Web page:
But the 2012 McKinsey Global Institute report Growth and renewal in the Swedish economy shows that the nation can’t afford to coast on its achievements. Sweden’s economic growth mainly reflects productivity gains in the areas most exposed to international competition: manufacturing and business and financial services, which together account for only about one-third of the nation’s economy. In its two other main components—the public sector and local services—economic growth has been much slower, at a pace comparable to that of the rest of the EU-15.

Exhibit

Growth and renewal in the Swedish economy - Exhibit

Further complicating the economic outlook, Sweden’s population is aging, the quality of its education system is declining, and international competition, particularly from developing economies, is accelerating.

Many countries must focus on addressing their acute short-term financial problems. Sweden, however, can think over the long term about how to maintain or even exceed its strong historical growth rate. Our research suggests that the nation should focus on five issues that collectively address both productivity and competitiveness:

1. Increase productivity in the public sector. With an ambitious approach, its productivity could increase by 25 to 30 percent over the next ten years, while maintaining the same level of quality. Key elements include more ambitious targets, more transparent results, consolidation of the structure of Sweden’s public administration, and a national center of excellence for public procurement.

2. Improve growth in the local-services sector through deregulation and regulatory reform.Sweden used these tools successfully in the 1980s and ’90s, but many areas remain to be addressed. The nation should consider systematically eliminating growth-inhibiting regulations, industry by industry, through a joint effort by politicians, employers, and trade unions.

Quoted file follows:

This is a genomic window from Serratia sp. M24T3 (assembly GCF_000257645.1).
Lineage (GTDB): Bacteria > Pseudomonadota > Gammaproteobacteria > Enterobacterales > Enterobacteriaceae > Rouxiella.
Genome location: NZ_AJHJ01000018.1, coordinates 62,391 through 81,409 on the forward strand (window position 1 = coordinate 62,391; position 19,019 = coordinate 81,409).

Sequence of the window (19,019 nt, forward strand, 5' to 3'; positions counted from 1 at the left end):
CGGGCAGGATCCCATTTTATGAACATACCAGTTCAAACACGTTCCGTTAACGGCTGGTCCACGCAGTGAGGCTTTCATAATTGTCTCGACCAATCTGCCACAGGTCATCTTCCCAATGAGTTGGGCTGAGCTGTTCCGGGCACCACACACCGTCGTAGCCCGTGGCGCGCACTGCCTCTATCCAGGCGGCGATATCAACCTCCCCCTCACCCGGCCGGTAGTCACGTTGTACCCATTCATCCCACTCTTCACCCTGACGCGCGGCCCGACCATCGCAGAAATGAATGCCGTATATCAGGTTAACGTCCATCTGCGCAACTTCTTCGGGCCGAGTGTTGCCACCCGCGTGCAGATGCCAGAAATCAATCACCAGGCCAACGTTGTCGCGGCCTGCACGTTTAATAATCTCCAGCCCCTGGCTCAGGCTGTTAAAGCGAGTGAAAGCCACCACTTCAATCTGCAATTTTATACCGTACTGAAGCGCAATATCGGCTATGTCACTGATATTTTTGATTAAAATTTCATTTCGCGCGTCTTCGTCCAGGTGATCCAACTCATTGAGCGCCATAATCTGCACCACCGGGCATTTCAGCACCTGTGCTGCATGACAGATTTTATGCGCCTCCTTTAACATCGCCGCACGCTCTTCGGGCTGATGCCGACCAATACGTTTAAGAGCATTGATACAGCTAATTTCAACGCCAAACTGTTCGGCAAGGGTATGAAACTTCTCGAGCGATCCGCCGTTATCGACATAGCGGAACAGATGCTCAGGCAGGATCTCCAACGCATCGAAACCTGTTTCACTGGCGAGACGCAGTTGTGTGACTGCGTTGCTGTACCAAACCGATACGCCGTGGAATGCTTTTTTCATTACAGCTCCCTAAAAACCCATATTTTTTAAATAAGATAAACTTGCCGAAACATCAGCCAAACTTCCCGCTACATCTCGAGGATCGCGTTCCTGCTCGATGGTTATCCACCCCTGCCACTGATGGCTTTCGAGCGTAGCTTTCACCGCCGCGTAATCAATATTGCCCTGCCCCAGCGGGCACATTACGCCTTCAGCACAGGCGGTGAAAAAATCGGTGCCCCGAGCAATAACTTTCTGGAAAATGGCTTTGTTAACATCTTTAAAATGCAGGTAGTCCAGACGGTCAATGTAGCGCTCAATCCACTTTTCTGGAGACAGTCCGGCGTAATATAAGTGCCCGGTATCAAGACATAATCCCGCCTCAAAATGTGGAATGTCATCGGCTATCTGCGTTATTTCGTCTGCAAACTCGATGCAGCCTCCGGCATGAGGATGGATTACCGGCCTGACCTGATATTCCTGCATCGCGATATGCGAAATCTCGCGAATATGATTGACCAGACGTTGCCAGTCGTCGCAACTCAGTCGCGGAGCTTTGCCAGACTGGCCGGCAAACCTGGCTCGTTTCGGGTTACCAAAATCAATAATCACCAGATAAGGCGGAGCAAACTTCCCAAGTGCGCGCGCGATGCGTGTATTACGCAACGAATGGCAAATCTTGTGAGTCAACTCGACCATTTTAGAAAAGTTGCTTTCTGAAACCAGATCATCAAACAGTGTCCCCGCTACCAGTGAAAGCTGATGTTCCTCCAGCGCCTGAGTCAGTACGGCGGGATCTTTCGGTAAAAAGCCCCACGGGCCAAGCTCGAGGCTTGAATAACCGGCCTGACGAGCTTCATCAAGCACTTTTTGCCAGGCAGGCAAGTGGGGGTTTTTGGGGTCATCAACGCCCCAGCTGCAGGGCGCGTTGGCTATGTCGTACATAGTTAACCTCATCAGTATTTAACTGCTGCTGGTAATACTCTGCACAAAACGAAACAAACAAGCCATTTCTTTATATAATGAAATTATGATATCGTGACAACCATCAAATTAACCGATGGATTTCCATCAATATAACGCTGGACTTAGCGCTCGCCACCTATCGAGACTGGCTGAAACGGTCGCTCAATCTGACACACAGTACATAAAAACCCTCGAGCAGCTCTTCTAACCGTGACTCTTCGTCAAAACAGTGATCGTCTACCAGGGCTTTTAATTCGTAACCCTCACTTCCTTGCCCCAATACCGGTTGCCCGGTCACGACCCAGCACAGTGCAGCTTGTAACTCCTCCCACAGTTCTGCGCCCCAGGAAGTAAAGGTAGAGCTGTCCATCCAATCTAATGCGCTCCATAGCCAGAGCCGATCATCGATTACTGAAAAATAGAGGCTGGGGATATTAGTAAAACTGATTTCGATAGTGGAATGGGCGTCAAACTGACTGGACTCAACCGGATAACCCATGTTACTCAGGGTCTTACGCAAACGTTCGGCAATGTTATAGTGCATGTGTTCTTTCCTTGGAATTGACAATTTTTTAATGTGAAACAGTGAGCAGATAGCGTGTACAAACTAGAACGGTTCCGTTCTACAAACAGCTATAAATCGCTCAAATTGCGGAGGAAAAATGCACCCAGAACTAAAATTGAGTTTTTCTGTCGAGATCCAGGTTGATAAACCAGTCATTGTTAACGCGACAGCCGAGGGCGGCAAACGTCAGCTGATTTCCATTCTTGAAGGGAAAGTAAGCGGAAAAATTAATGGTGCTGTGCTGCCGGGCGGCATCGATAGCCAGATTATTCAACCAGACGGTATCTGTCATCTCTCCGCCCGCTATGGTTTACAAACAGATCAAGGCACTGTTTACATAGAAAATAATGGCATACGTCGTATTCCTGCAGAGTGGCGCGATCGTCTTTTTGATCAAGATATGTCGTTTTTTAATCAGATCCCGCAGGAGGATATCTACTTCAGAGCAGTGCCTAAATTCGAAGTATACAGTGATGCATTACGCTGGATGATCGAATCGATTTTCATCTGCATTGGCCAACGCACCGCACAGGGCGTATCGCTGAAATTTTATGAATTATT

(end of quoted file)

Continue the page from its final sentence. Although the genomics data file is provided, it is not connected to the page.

3. Sustain high growth in the international sector through increased innovation productivity. Competition from companies in emerging markets is increasing rapidly. So is the pace of innovation: the number of engineers in the world, for instance, more than doubled from 1998 to 2008 and increased by a factor of four in China during that period. To maximize returns on R&D investments, Sweden should strive to become a leader in innovation productivity—innovation achieved per unit of investment in innovation—much as it has, in many industries, become a leader in production efficiency.

4. Make Sweden a world leader in education. Previous research has shown that to reverse the trend of failing schools, the skills of teachers and school leaders must improve significantly. Sweden should consider establishing teacher-coaching programs and explore ways to make the profession more attractive to highly skilled talent.

5. Increase the share of the population that’s employed. Sweden must address the high rate of unemployment among the young and the foreign born—for instance, by exploring an apprenticeship model. To adjust to a world in which people live longer, the country might also consider following the Danish practice of linking retirement age to life expectancy.